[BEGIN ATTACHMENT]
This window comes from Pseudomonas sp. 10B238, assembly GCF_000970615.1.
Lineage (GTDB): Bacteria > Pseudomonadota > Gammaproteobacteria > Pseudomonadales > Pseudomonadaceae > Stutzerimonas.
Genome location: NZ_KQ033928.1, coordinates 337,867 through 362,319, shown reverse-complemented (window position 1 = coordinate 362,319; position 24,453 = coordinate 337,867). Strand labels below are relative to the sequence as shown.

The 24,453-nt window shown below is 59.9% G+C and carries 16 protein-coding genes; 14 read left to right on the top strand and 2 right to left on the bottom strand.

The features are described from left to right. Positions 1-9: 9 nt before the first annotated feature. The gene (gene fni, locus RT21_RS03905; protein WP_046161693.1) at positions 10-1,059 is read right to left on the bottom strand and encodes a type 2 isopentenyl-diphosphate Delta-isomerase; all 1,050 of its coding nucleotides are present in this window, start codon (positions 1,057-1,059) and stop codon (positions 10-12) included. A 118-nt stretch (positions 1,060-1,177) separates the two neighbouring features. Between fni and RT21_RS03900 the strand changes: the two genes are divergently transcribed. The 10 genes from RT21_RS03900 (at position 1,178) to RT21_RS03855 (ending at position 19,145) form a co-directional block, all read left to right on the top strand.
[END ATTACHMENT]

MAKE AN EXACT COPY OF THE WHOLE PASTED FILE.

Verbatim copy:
This window comes from Pseudomonas sp. 10B238, assembly GCF_000970615.1.
Lineage (GTDB): Bacteria > Pseudomonadota > Gammaproteobacteria > Pseudomonadales > Pseudomonadaceae > Stutzerimonas.
Genome location: NZ_KQ033928.1, coordinates 337,867 through 362,319, shown reverse-complemented (window position 1 = coordinate 362,319; position 24,453 = coordinate 337,867). Strand labels below are relative to the sequence as shown.

The 24,453-nt window shown below is 59.9% G+C and carries 16 protein-coding genes; 14 read left to right on the top strand and 2 right to left on the bottom strand.

The features are described from left to right. Positions 1-9: 9 nt before the first annotated feature. The gene (gene fni, locus RT21_RS03905; protein WP_046161693.1) at positions 10-1,059 is read right to left on the bottom strand and encodes a type 2 isopentenyl-diphosphate Delta-isomerase; all 1,050 of its coding nucleotides are present in this window, start codon (positions 1,057-1,059) and stop codon (positions 10-12) included. A 118-nt stretch (positions 1,060-1,177) separates the two neighbouring features. Between fni and RT21_RS03900 the strand changes: the two genes are divergently transcribed. The 10 genes from RT21_RS03900 (at position 1,178) to RT21_RS03855 (ending at position 19,145) form a co-directional block, all read left to right on the top strand.